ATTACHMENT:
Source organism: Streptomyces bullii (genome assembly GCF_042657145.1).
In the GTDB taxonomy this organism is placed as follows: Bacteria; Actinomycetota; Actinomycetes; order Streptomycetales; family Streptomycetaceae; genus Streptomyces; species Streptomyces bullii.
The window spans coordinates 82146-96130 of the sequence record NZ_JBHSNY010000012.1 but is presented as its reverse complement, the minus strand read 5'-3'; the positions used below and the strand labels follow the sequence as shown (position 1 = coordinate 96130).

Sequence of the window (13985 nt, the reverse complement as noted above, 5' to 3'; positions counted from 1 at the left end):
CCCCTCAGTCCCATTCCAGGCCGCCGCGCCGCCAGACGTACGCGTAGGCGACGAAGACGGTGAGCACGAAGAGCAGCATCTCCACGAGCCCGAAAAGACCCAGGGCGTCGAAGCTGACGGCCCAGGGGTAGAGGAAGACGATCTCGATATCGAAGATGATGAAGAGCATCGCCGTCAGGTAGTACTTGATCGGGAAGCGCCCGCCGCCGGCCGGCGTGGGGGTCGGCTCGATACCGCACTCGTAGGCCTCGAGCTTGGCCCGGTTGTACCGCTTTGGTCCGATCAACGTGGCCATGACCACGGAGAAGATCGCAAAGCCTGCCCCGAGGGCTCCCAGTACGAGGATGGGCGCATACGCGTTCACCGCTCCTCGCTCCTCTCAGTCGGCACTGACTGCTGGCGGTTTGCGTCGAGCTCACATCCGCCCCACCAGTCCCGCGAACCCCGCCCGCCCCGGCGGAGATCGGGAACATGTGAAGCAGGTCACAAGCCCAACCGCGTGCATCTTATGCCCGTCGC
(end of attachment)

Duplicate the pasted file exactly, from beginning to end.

Source organism: Streptomyces bullii (genome assembly GCF_042657145.1).
In the GTDB taxonomy this organism is placed as follows: Bacteria; Actinomycetota; Actinomycetes; order Streptomycetales; family Streptomycetaceae; genus Streptomyces; species Streptomyces bullii.
The window spans coordinates 82146-96130 of the sequence record NZ_JBHSNY010000012.1 but is presented as its reverse complement, the minus strand read 5'-3'; the positions used below and the strand labels follow the sequence as shown (position 1 = coordinate 96130).

Sequence of the window (13985 nt, the reverse complement as noted above, 5' to 3'; positions counted from 1 at the left end):
CCCCTCAGTCCCATTCCAGGCCGCCGCGCCGCCAGACGTACGCGTAGGCGACGAAGACGGTGAGCACGAAGAGCAGCATCTCCACGAGCCCGAAAAGACCCAGGGCGTCGAAGCTGACGGCCCAGGGGTAGAGGAAGACGATCTCGATATCGAAGATGATGAAGAGCATCGCCGTCAGGTAGTACTTGATCGGGAAGCGCCCGCCGCCGGCCGGCGTGGGGGTCGGCTCGATACCGCACTCGTAGGCCTCGAGCTTGGCCCGGTTGTACCGCTTTGGTCCGATCAACGTGGCCATGACCACGGAGAAGATCGCAAAGCCTGCCCCGAGGGCTCCCAGTACGAGGATGGGCGCATACGCGTTCACCGCTCCTCGCTCCTCTCAGTCGGCACTGACTGCTGGCGGTTTGCGTCGAGCTCACATCCGCCCCACCAGTCCCGCGAACCCCGCCCGCCCCGGCGGAGATCGGGAACATGTGAAGCAGGTCACAAGCCCAACCGCGTGCATCTTATGCCCGTCGC